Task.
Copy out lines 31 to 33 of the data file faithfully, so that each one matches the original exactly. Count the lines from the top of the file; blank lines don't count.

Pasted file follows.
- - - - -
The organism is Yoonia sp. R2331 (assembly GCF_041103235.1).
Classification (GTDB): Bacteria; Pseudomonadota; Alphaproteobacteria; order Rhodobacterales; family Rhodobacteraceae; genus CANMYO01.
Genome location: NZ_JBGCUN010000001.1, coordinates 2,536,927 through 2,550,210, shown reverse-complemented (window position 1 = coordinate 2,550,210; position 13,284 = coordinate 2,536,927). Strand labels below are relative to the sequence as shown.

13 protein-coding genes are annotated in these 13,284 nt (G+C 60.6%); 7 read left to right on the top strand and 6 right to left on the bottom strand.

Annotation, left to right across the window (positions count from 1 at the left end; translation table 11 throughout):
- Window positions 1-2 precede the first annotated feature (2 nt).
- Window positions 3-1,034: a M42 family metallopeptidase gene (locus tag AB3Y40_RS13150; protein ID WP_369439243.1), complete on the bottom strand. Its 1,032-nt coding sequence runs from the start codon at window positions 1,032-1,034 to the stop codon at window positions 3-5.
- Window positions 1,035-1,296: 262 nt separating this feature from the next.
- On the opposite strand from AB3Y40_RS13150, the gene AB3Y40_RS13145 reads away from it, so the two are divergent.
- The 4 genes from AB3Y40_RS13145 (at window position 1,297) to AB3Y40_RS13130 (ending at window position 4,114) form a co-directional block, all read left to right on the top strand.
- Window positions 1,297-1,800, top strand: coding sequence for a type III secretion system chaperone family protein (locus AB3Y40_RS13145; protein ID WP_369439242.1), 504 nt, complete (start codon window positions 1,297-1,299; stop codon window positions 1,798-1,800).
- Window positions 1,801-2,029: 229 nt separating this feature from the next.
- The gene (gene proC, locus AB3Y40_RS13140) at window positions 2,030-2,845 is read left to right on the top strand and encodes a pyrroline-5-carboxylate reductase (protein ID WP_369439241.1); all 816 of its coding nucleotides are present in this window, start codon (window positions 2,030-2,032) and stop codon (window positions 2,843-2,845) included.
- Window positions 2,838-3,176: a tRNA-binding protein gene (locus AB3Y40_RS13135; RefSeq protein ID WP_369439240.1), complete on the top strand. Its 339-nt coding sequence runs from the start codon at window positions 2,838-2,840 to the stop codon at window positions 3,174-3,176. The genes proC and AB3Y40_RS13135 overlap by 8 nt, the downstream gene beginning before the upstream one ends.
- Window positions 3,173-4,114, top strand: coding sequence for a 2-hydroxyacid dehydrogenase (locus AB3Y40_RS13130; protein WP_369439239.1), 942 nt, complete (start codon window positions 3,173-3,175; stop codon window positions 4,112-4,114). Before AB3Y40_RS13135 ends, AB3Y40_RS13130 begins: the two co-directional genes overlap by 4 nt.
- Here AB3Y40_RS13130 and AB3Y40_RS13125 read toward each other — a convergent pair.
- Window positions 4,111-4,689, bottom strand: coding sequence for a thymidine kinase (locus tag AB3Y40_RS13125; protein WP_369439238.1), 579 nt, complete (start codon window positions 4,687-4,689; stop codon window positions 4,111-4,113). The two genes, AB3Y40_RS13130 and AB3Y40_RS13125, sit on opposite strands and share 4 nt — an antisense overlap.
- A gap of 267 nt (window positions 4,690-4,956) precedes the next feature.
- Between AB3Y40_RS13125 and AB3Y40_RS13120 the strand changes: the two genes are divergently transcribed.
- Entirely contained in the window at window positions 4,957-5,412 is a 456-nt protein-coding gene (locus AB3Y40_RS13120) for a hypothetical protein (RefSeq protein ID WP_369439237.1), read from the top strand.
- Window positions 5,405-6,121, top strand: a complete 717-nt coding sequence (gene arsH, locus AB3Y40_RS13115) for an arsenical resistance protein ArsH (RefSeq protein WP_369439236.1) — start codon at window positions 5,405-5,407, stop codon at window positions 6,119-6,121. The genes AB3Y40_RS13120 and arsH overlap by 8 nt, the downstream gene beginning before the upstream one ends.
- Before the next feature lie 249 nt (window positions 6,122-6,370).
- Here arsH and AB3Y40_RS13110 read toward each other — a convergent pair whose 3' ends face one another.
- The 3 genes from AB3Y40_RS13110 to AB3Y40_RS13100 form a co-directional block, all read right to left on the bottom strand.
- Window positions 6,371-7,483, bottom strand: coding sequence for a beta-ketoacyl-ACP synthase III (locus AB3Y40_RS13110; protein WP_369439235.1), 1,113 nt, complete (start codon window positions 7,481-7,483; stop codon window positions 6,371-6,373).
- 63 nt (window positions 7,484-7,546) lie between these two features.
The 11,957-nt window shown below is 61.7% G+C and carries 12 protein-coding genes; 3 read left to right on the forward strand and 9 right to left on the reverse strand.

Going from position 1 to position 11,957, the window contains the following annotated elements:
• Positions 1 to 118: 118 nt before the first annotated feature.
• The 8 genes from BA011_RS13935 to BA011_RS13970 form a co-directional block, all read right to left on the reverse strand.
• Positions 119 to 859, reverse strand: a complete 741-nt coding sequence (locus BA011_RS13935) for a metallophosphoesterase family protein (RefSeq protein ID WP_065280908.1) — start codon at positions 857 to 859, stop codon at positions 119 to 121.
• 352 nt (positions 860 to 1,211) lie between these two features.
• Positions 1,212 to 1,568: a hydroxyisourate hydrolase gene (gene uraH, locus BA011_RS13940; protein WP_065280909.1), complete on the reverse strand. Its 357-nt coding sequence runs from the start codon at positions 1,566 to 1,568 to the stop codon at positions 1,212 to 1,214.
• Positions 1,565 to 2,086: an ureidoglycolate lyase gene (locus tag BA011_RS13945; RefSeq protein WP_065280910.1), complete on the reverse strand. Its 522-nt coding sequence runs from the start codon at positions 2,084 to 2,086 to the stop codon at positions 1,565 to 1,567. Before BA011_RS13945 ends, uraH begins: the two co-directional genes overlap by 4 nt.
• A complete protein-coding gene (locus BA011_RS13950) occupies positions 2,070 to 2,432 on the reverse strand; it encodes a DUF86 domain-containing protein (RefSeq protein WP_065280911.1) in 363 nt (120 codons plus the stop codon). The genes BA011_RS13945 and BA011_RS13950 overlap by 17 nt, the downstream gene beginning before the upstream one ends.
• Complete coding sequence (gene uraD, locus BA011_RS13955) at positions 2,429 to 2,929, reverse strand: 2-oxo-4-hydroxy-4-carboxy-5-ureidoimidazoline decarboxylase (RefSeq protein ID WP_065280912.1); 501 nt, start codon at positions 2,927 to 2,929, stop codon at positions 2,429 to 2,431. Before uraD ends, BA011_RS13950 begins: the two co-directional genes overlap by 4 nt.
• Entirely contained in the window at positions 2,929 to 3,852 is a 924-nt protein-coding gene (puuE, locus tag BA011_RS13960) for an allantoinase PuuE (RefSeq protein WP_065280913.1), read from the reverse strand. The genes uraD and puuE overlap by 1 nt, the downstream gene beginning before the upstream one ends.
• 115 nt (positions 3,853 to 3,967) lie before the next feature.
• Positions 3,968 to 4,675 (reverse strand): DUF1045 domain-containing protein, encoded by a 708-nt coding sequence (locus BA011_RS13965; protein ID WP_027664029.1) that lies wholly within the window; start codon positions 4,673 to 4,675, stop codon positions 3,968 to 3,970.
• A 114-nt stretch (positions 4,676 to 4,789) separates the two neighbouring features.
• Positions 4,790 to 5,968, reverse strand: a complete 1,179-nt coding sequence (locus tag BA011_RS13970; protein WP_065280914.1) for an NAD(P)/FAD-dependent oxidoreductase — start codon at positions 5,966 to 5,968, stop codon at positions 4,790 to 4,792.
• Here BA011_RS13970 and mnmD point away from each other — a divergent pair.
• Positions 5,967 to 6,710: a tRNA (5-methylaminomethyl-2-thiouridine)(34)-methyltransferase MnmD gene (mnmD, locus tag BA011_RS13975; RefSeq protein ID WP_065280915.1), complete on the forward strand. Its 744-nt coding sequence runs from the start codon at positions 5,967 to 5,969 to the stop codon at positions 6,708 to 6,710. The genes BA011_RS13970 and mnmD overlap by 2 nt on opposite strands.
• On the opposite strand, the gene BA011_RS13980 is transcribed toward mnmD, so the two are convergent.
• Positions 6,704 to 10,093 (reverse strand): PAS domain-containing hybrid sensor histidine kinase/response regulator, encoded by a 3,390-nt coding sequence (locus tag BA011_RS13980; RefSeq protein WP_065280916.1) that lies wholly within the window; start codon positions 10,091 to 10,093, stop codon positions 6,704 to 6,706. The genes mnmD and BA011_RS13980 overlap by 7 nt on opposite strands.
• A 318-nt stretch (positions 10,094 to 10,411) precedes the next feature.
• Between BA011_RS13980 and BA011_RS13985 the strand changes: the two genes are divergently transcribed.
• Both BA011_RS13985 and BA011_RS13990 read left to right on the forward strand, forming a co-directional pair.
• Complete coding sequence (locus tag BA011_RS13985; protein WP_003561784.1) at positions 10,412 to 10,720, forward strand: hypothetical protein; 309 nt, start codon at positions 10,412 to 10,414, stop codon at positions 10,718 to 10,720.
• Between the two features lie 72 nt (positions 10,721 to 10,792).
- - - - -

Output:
• Positions 119 to 859, reverse strand: a complete 741-nt coding sequence (locus BA011_RS13935) for a metallophosphoesterase family protein (RefSeq protein ID WP_065280908.1) — start codon at positions 857 to 859, stop codon at positions 119 to 121.
• 352 nt (positions 860 to 1,211) lie between these two features.
• Positions 1,212 to 1,568: a hydroxyisourate hydrolase gene (gene uraH, locus BA011_RS13940; protein WP_065280909.1), complete on the reverse strand. Its 357-nt coding sequence runs from the start codon at positions 1,566 to 1,568 to the stop codon at positions 1,212 to 1,214.